Dilaudid withdrawal symptoms can be severe and include: anxiety, insomnia, profuse sweating, muscle spasms, chills, shivering, restlessness, yawning, disturbed sleep, irritability, anxiety, weakness, twitching and spasms of muscles, restless legs, nausea, anorexia, vomiting, intestinal spasm, diarrhea, repetitive sneezing, hot and cold flashes, severe back, leg and abdominals pains and cramps. Frequently, an increase in body temperature, blood pressure, respiratory and heart rate may be present.
If you have used Dilaudid for more than a few weeks, do not stop taking it without first checking with your doctor. Suddenly stopping this medicine may cause severe withdrawal side effects. Your doctor will gradually taper your dosage before stopping completely.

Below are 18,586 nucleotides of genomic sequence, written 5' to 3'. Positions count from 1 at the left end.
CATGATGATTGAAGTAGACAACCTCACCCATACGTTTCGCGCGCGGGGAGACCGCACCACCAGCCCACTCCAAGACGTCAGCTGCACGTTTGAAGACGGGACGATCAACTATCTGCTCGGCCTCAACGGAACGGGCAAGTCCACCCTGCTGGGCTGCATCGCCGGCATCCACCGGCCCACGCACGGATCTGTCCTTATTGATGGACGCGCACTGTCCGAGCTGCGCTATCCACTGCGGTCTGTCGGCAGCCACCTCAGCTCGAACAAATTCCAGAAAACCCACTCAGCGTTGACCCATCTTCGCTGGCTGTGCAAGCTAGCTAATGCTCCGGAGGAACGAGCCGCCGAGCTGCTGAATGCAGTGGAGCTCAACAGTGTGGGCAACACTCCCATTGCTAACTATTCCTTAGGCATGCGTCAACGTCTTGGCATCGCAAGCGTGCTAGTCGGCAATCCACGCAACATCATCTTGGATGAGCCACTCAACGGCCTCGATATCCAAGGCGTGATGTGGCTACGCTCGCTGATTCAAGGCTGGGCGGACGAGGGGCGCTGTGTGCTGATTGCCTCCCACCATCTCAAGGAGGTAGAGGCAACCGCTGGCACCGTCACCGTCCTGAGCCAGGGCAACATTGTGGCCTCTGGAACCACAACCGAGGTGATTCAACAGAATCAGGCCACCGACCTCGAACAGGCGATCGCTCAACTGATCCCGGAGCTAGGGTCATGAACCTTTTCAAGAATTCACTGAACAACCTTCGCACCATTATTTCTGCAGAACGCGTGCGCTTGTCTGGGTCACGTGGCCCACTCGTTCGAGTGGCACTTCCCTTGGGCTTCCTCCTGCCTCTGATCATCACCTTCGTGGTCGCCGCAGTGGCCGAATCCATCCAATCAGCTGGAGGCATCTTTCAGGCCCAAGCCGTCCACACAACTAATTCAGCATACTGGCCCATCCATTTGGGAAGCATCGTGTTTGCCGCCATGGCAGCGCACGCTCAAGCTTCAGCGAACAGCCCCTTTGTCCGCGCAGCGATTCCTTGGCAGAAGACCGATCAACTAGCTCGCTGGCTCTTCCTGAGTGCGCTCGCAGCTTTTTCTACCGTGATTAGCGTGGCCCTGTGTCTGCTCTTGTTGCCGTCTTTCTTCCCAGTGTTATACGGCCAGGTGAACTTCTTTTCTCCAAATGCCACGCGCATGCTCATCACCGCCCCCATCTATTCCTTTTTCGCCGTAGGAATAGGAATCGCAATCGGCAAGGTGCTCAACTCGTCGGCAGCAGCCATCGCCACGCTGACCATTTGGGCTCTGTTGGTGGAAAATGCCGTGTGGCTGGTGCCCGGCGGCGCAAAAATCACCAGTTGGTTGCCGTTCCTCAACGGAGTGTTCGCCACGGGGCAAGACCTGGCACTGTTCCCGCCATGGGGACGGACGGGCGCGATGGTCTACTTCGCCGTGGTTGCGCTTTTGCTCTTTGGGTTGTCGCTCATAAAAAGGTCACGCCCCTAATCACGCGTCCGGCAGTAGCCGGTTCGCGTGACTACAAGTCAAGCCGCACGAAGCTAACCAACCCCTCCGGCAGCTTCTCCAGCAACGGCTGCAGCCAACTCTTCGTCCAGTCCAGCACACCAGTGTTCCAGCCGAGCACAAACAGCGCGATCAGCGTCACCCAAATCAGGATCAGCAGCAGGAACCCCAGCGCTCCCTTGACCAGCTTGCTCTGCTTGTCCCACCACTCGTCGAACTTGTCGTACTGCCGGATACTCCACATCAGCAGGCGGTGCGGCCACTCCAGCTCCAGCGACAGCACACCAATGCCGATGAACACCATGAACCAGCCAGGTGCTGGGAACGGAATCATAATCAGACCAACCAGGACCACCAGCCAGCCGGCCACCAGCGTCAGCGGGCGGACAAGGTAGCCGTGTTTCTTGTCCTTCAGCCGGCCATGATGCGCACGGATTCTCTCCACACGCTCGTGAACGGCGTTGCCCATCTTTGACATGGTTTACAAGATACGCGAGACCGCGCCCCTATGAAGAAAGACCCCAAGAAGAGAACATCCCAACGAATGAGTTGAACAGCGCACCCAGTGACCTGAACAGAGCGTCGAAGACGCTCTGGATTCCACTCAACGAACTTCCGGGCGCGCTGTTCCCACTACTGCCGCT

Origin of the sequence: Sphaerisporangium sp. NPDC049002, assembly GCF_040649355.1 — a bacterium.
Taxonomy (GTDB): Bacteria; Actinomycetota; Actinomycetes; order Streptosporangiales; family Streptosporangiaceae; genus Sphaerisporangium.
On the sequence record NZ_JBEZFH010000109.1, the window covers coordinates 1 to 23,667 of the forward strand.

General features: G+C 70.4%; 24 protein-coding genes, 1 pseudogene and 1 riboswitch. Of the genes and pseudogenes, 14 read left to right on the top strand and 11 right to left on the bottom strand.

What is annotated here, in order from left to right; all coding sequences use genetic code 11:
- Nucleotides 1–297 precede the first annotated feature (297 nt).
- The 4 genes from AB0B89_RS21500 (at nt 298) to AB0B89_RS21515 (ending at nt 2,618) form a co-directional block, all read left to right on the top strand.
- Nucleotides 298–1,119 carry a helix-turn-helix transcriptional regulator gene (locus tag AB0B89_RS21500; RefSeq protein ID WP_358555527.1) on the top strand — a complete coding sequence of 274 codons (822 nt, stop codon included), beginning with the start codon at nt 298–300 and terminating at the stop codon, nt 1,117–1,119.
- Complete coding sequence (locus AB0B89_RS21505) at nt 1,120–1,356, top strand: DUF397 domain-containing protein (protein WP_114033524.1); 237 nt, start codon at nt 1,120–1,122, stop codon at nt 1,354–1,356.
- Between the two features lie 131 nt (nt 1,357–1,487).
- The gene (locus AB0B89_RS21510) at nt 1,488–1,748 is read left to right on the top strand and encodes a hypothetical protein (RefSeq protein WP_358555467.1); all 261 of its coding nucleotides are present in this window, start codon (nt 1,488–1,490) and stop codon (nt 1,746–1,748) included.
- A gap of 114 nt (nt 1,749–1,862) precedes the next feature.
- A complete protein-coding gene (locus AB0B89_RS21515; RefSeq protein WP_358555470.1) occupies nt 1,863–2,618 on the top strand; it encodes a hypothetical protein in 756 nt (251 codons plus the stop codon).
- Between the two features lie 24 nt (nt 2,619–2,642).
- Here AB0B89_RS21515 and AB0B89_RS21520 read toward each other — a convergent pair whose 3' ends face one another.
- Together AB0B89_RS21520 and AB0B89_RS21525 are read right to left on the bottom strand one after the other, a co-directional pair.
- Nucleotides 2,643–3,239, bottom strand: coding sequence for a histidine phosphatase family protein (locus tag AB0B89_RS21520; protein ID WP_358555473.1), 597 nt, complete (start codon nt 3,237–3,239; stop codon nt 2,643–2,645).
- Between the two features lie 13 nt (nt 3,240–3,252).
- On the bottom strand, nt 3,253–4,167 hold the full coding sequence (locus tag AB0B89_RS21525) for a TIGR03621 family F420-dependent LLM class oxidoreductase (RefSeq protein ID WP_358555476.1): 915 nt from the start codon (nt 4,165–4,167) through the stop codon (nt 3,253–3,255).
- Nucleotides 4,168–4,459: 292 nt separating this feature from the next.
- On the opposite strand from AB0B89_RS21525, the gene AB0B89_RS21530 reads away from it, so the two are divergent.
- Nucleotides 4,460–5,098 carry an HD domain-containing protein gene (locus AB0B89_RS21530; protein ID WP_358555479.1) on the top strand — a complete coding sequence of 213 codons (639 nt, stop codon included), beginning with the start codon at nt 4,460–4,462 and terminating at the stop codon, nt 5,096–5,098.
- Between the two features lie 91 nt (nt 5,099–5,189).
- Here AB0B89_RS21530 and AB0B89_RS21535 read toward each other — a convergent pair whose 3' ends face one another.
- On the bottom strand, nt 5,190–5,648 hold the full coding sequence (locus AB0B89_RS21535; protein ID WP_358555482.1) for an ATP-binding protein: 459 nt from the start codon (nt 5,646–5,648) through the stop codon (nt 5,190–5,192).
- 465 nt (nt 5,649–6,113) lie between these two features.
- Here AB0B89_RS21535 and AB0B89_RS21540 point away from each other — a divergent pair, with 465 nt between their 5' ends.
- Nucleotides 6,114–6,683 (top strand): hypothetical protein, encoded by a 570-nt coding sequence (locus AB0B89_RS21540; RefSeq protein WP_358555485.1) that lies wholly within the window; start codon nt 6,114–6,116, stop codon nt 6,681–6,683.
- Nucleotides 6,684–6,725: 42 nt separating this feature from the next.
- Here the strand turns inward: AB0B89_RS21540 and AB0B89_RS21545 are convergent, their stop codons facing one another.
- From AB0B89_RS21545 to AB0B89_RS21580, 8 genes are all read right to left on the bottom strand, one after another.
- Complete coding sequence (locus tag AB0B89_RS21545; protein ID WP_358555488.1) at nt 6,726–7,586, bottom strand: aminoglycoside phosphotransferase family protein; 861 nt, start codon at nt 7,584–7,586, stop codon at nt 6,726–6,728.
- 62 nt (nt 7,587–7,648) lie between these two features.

The severity of withdrawal symptoms experienced is directly related to the amount of Dilaudid taken and the length of time over which it has been taken.
To avoid severe withdrawal, regular Dilaudid users must taper down slowly under a knowledgeable physician’s care, or, enter a detox center for 24/7 treatment. With a moderate to severe addiction from relatively long term use, an in patient detox in a hospital or medical supervised setting is highly recommended for its multi- disciplinary approach. Dependence resulting from even a few weeks of regular use can usually be handled under a physician’s supervision with minimal discomfort. Treatment will ultimately depend on the degree of addiction.
However a person chooses to free themselves from the clutches of a drug, there is one constant each needs: Support. Narcotics Anonymous remains a successful choice for many addicts, with world-wide availability. The “information age” has produced numerous on line support forums, popular with many recovering addicts, useful to some addicts as their sole means of support and for others, as adjunct therapy. Drug addiction is treatable, with help out there for everyone.